Three recent events in particular (on top of all that has already happened this year) should be noted by those who wish to gauge the acceleration of financial hazard around the world:

Multiple Central Banks Issuing Policy Changes Simultaneously

Only a week ago, the supposedly independent and sovereign central banks of China, the UK, and the EU made multilateral policy changes including cutting interest rates to zero and reinstituting stimulus measure all within the SAME HOUR of each other:

http://www.reuters.com/article/2012/07/05/us-centralbanks-action-idUSBRE8640RN20120705

This is a disturbing and open admission by central banks that they not only dominate the economic structure of their host countries, but they do so in a coordinated fashion. In the past, central bankers have made a point to at least pretend that they do not work in tandem with each other and are not centralized around a global methodology or hierarchy. Today, they do not seem to mind if the public is aware of how they really operate.

Some might argue that central banks of individual nations have cooperated in the past, and that this is nothing new. Partly true. Central banks have enacted policy initiatives in tandem with each other before, but usually only after absurd levels fanfare and summits galore. The pageantry of G8’s and G20’s and Davos and any number of other global meetings were a fulcrum point which central banks used to buy political capital with sovereign populations. They had planned to institute these multilateral economic actions anyway, but the pageantry and theater came first. Today, private central banks are taking joint action without ANY public meetings, even fake meetings.

I feel that this is the start of an expedited trend towards full centralization of sovereign economies, and that soon, central banks will act as if single broad spectrum global monetary policy measures and global economic governance are legal and “commonplace”.

Trade Volume Collapsing

The S&P has now generated the worst market volume in over a decade. Small market investors are fleeing in droves away from stocks, leaving only the big players to dominate the field:

http://www.bloomberg.com/news/2012-07-02/volatility-surging-in-s-p-500-with-volume-lowest-in-decade-1-.html

This extreme lack of volume will facilitate a return to volatility, and we are about to see the same kind of massive stock spikes and drops that we tasted three years ago. I would like to point out that the Fed, almost religiously, waits until stock markets go into cardiac arrest before announcing new stimulus measures and quantitative easing. They delay until the investment world begs for printing, and then, they give it to them, with a smile.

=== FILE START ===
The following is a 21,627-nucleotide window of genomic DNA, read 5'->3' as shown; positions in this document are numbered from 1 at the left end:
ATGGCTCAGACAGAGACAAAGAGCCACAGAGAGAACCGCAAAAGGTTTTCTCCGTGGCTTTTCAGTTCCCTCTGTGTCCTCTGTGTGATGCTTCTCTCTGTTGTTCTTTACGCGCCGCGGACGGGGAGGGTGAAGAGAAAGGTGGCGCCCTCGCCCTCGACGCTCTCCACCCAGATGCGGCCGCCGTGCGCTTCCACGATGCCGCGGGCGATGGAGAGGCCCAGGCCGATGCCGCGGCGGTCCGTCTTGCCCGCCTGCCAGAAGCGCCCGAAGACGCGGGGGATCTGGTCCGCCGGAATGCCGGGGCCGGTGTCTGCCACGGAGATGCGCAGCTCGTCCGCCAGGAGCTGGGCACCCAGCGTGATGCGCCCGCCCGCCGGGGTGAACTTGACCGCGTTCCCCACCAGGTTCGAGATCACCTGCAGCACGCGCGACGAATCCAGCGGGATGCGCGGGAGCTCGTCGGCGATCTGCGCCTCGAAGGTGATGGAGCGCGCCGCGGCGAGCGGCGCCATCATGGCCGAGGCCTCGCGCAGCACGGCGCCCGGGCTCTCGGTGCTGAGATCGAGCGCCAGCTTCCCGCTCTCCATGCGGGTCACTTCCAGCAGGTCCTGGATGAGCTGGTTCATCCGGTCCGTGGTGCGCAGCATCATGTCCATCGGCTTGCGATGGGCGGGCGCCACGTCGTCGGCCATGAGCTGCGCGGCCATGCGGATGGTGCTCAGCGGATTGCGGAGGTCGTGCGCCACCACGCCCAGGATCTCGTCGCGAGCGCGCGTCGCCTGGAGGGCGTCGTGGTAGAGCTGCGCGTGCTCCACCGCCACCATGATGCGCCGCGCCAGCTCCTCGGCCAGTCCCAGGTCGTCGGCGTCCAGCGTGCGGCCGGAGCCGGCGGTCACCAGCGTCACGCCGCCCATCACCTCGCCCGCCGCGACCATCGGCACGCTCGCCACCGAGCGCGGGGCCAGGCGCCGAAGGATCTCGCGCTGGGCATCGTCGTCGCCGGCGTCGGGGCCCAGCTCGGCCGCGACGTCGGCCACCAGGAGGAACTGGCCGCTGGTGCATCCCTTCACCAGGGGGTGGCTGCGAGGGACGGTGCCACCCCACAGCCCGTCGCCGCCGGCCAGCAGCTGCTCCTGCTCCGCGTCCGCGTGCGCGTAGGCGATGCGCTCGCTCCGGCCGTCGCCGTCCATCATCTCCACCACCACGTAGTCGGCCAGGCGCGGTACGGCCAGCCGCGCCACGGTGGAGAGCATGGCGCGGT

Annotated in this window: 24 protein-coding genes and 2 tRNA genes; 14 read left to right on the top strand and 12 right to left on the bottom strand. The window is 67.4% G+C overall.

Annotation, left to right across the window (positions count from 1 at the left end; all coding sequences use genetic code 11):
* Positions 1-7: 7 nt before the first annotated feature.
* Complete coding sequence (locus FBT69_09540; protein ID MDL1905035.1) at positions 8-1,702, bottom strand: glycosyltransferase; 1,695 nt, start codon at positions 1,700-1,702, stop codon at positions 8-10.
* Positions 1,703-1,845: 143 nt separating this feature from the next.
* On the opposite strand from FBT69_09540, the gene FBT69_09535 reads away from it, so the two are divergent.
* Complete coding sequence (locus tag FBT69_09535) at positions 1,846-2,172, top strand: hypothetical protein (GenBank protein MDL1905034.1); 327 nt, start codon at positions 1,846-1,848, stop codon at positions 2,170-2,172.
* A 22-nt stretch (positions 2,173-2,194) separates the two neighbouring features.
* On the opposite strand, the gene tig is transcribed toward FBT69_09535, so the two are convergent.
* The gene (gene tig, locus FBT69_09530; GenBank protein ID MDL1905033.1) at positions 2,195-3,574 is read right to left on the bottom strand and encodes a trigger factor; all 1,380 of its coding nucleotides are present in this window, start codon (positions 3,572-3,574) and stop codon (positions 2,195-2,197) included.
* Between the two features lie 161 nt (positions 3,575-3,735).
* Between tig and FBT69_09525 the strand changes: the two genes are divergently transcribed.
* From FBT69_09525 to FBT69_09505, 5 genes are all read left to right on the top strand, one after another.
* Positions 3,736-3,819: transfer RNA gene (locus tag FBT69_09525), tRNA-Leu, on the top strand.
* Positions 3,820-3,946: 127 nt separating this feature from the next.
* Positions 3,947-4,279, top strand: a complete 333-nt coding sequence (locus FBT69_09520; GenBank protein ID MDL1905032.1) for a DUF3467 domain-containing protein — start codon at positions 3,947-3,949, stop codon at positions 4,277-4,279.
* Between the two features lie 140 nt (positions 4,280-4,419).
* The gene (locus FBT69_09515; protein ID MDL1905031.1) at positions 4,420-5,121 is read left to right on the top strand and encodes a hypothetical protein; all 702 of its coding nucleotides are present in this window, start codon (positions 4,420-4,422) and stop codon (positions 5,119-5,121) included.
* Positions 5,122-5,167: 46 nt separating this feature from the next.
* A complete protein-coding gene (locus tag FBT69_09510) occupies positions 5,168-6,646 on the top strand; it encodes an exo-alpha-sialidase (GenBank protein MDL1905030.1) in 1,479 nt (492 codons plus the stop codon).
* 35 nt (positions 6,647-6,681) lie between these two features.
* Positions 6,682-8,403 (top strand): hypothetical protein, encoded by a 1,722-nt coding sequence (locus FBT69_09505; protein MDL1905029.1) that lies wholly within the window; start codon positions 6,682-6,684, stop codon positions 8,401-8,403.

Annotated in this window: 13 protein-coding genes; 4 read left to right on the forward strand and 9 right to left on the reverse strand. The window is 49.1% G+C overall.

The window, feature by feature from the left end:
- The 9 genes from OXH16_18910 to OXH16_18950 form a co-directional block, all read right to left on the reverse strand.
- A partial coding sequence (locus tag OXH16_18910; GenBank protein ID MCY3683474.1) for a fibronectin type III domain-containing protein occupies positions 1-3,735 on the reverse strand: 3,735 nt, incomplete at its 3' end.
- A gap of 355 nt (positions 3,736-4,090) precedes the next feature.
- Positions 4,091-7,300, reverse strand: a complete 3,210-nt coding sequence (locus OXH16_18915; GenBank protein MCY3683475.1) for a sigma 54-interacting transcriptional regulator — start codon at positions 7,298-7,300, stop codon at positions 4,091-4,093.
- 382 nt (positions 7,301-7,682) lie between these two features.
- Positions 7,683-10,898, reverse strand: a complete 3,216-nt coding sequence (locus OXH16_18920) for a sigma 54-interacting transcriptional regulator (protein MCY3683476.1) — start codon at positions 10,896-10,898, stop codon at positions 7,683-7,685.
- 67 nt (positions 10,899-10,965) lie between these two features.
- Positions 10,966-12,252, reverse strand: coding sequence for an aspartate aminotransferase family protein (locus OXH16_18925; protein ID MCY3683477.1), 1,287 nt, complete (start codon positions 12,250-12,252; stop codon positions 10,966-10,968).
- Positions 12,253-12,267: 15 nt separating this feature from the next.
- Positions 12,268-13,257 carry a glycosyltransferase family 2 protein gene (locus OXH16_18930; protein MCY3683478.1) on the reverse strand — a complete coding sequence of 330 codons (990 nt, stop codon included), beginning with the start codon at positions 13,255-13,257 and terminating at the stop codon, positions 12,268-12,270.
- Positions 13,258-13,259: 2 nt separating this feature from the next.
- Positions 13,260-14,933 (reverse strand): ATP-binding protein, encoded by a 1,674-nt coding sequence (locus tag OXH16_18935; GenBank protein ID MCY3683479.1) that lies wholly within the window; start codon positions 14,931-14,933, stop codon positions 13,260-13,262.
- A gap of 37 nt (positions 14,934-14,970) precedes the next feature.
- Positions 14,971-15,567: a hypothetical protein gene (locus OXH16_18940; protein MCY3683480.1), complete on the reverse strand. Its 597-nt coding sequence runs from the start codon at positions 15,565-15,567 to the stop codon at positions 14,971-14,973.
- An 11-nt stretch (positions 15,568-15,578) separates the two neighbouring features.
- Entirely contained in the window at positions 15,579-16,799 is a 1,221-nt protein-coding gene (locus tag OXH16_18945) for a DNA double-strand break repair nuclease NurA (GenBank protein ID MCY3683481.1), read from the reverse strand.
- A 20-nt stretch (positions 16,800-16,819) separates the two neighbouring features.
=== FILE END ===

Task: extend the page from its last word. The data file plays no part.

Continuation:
The Libor (London Interbank Offered Rate) Scandal

Like the bankruptcy of Lehman Bros. that heralded the credit crisis, the Libor Scandal has the potential to rock the pillars of the banking world like nothing I have ever seen before. The average person needs to understand three things about Libor:

1) The manipulation of loans and credit swaps through the Libor interest rate mechanism has allowed big banks to hide the true extend of their incredible debts since the 2008 derivatives implosion. Some mainstream economists are actually calling this a “good thing”, because, according to them, the lie of Libor fooled investors into supporting the markets where they may not have otherwise if they had known the truth. They say the lie “averted Armageddon”. Frankly, this is idiotic. Libor has saved nothing, and the lack of transparency and honesty from corporate banks has only postponed an inevitable calamity which will be even worse now because it was allowed to continue on for years longer than it should have.

2) Barclays and other institutions have claimed that they “had to use Libor fraud”. Why? Because every other major bank used it! Their argument is that they had to lie in order to remain competitive. Even if you buy this rationalization, you have to acknowledge the deeper problem here: Barclays is essentially pointing out that EVERY major bank uses Libor to hide the fact that they are in dire straights. In 2012, the system has openly confessed its own insolvency. You do not need a fortune telling gypsy to predict a major collapse for you; the banks have just told us exactly what is about to happen.

3) Finally, regulators and central banks on both sides of the ocean, from the U.S. to the UK, from the Federal Reserve to the Bank Of England, relent that they KNEW about the Libor fraud being conducted by numerous banks as early as 2008, but kept their mouths shut. This shows not only that central banks have been complicit in financial criminal activities, but governments have played along as well. This fits right in with what I have stated for years:

The economic collapse could not possibly be a “random” event. Its culmination requires the collusion of so many corporate and government entities that it would be foolish to call it anything other than conspiracy.

So, what comes next? According to the path which I predicted back in January, the economy is near a climax event. Perhaps an announcement of QE3 leading to ugly dollar devaluation, perhaps another bankruptcy by a “too big to fail” conglomerate leading to a firestorm in stocks, or perhaps even the exit of certain countries from the EU. Maybe all of this and more. The point is, keep your eyes fixed on the financial sector as we move into fall and winter. There is a bleak harvest on the horizon…

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2 Responses to "Bad Economic Signs 2012"

  1. Jarett  July 19, 2012 at 2:40 pm

    Does this mean I should pay off all my stuff now, and make sure my truck is in good running order BEFORE the whole economic disintegration…??

    Reply
  2. Johann  November 22, 2012 at 2:39 pm

    These days if you don’t speak about doomsday ahead, you are not hip. Tune in to CNBC or Bloomberg, it’s bad news and temporary recovery in-and-out. It’s 2012 and the debt crisis in Europe is closing in on its fourth year, unemployment in the US is still high, but we are still here living our mundane life but at least we are not dead or about to live on the streets cause of the crisis.

    Reply